Tuesday June 30, 2015 | 2 comments
Summer is here and the rainbow of stone fruit has begun coloring the stalls at my local farmer’s markets. Though eating fruit out of hand can be a sublime experience, poaching some of those fruits in black tea is another distinct pleasure. Depending on the sweetness of the fruit itself, the brewed tea used as a poaching liquid can be sweetened just a little or not at all. The key to poaching delicate fruits is to heat the liquid, reduce it to the barest simmer, and then add the fruit. I like to cut the fruits in half, removing the pits, and after cooking to just tender, I allow the fruits to soak lazily in the liquid until cool. Remove them from the cooking vessel into a serving bowl, cover and refrigerate overnight to allow the fruit to imbibe the flavors of the tea generously.
Though peaches, nectarines, apricots and all of the hybrids in between can take well to this cooking method, plums are my go-to fruit most of the time. Their tart and fruity personality and often vivid colored flesh win me over every time. And if I get a bit ambitious, I can easily accompany the fruit with a spoonful of stovetop cooked custard, or, if I wish to spend just a little more time in the kitchen, I can create a gelatin-set panna cotta, (which uses heavy cream, yogurt or buttermilk, on their own or in combination, with some sugar and melted gelatin equal to 1% of the weight of the dairy, put into molds, chilled and then unmolded as the base for the fruits.).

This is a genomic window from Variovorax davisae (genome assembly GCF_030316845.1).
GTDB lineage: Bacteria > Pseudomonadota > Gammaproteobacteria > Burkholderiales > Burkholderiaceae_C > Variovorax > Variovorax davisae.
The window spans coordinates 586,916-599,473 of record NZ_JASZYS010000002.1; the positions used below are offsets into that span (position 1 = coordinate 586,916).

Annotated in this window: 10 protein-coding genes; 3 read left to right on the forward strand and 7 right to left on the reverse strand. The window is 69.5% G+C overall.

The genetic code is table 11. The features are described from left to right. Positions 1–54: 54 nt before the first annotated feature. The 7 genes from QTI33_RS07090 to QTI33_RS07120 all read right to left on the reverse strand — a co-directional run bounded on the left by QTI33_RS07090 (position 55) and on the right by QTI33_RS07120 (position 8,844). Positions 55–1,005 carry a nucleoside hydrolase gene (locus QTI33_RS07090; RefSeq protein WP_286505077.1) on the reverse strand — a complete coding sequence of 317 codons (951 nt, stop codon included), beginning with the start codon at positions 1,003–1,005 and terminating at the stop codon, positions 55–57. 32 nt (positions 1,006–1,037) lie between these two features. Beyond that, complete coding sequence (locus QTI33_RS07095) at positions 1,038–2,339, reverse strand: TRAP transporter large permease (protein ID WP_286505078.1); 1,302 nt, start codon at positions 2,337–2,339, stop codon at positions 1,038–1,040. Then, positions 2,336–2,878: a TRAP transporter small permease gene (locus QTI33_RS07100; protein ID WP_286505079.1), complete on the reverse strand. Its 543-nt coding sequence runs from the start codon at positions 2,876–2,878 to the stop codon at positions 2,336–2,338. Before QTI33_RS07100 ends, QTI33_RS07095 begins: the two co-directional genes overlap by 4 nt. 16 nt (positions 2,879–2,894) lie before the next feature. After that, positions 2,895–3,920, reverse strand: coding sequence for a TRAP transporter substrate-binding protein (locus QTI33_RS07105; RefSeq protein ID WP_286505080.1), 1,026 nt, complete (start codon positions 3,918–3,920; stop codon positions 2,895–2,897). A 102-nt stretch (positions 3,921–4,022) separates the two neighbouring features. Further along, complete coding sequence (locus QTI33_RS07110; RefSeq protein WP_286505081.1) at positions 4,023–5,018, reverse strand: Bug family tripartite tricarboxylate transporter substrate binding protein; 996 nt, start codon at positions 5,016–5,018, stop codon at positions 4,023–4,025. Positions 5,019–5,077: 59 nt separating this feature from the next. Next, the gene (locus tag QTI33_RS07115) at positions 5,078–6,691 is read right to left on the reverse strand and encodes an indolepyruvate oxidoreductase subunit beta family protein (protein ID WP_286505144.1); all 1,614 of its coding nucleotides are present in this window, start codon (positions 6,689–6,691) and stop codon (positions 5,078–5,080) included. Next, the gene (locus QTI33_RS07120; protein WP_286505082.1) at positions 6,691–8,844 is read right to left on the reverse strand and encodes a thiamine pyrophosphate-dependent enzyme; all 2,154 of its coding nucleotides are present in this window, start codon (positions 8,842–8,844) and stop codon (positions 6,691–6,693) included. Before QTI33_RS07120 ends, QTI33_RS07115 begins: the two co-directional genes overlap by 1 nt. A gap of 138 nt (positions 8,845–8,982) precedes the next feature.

The liquid left from the poaching can also serve as the basis for a great fruity ice tea spritzer by diluting it with a shot of sparkling water. Garnish it with a few wedges of the summer fruit and you’ve got a refreshing beverage suitable for any al fresco occasion.
Here’s the un-recipe to serve 4 to 6:
2 lbs fresh ripe plums, halved, with pits removed
1 quart of brewed black tea (any favorite Keemun, Assam, Kenyan or Sri Lankan tea would work well here): Use 2 T. of tea to 32 ounces of good quality water
Sugar to taste
Garnishes: Stovetop cornstarch thickened custard, panna cotta, toasted sliced almonds, as desired
First, taste the fruit on its own. In a heavy saucepan, bring the brewed tea to a boil, adding sugar gradually to reach the sweetness level you like. Cook until sugar dissolves. Reduce the heat to the barest simmer and add the fruit carefully into the liquid. Cook over low heat until fruit is tender but not falling apart. Remove from heat and allow the saucepan to stand at room temperature until the mixture cools. Remove the fruit from the liquid and transfer it to a bowl. Store the poaching liquid in a covered container. Refrigerate both until ready to serve.
If you would like to concentrate the flavor of the poaching liquid, bring it to a boil over medium to high heat until it thickens slightly. Again allow to cool before storing it in a container with a tight-fitting lid.
To serve, place a few pieces of the fruit into decorative serving bowls. Top with the poaching liquid, reduced or not, and then serve, as desired with custard or panna cotta and a sprinkling of toasted sliced almonds.
Photo by Lauren Wemischner.